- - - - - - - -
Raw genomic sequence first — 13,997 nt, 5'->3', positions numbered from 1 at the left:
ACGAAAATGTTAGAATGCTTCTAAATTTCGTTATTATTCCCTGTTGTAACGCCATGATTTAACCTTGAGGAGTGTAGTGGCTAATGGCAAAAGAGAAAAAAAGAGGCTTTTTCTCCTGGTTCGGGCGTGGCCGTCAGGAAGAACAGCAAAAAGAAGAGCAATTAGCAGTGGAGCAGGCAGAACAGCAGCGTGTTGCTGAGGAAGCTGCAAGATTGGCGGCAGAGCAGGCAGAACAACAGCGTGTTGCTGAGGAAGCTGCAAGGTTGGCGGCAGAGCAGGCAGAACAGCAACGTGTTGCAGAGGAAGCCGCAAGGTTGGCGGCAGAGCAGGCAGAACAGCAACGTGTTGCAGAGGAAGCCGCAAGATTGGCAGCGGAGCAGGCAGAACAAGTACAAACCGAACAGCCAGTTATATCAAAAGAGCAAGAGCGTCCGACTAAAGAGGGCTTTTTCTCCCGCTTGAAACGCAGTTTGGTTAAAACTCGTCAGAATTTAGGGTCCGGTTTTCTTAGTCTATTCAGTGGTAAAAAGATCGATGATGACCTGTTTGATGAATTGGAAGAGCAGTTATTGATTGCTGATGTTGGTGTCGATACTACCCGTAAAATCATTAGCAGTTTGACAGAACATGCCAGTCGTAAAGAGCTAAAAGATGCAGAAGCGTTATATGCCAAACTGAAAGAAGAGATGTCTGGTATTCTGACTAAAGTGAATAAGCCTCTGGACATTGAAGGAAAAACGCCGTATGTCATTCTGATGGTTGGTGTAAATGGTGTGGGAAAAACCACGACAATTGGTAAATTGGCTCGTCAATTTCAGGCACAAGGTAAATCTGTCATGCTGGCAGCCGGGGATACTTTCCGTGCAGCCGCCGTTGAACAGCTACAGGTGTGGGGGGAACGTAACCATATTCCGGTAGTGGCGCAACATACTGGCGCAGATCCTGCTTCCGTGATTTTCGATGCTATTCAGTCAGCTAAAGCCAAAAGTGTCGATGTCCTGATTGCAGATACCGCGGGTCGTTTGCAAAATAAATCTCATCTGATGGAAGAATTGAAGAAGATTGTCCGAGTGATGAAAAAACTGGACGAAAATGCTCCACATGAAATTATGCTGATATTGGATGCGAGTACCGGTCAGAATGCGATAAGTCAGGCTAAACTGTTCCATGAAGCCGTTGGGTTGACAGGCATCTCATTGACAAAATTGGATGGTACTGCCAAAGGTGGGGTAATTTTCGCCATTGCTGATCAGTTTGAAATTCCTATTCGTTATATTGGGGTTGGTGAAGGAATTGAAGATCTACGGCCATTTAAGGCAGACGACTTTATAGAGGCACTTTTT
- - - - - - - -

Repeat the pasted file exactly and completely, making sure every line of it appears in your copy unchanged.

Raw genomic sequence first — 13,997 nt, 5'->3', positions numbered from 1 at the left:
ACGAAAATGTTAGAATGCTTCTAAATTTCGTTATTATTCCCTGTTGTAACGCCATGATTTAACCTTGAGGAGTGTAGTGGCTAATGGCAAAAGAGAAAAAAAGAGGCTTTTTCTCCTGGTTCGGGCGTGGCCGTCAGGAAGAACAGCAAAAAGAAGAGCAATTAGCAGTGGAGCAGGCAGAACAGCAGCGTGTTGCTGAGGAAGCTGCAAGATTGGCGGCAGAGCAGGCAGAACAACAGCGTGTTGCTGAGGAAGCTGCAAGGTTGGCGGCAGAGCAGGCAGAACAGCAACGTGTTGCAGAGGAAGCCGCAAGGTTGGCGGCAGAGCAGGCAGAACAGCAACGTGTTGCAGAGGAAGCCGCAAGATTGGCAGCGGAGCAGGCAGAACAAGTACAAACCGAACAGCCAGTTATATCAAAAGAGCAAGAGCGTCCGACTAAAGAGGGCTTTTTCTCCCGCTTGAAACGCAGTTTGGTTAAAACTCGTCAGAATTTAGGGTCCGGTTTTCTTAGTCTATTCAGTGGTAAAAAGATCGATGATGACCTGTTTGATGAATTGGAAGAGCAGTTATTGATTGCTGATGTTGGTGTCGATACTACCCGTAAAATCATTAGCAGTTTGACAGAACATGCCAGTCGTAAAGAGCTAAAAGATGCAGAAGCGTTATATGCCAAACTGAAAGAAGAGATGTCTGGTATTCTGACTAAAGTGAATAAGCCTCTGGACATTGAAGGAAAAACGCCGTATGTCATTCTGATGGTTGGTGTAAATGGTGTGGGAAAAACCACGACAATTGGTAAATTGGCTCGTCAATTTCAGGCACAAGGTAAATCTGTCATGCTGGCAGCCGGGGATACTTTCCGTGCAGCCGCCGTTGAACAGCTACAGGTGTGGGGGGAACGTAACCATATTCCGGTAGTGGCGCAACATACTGGCGCAGATCCTGCTTCCGTGATTTTCGATGCTATTCAGTCAGCTAAAGCCAAAAGTGTCGATGTCCTGATTGCAGATACCGCGGGTCGTTTGCAAAATAAATCTCATCTGATGGAAGAATTGAAGAAGATTGTCCGAGTGATGAAAAAACTGGACGAAAATGCTCCACATGAAATTATGCTGATATTGGATGCGAGTACCGGTCAGAATGCGATAAGTCAGGCTAAACTGTTCCATGAAGCCGTTGGGTTGACAGGCATCTCATTGACAAAATTGGATGGTACTGCCAAAGGTGGGGTAATTTTCGCCATTGCTGATCAGTTTGAAATTCCTATTCGTTATATTGGGGTTGGTGAAGGAATTGAAGATCTACGGCCATTTAAGGCAGACGACTTTATAGAGGCACTTTTT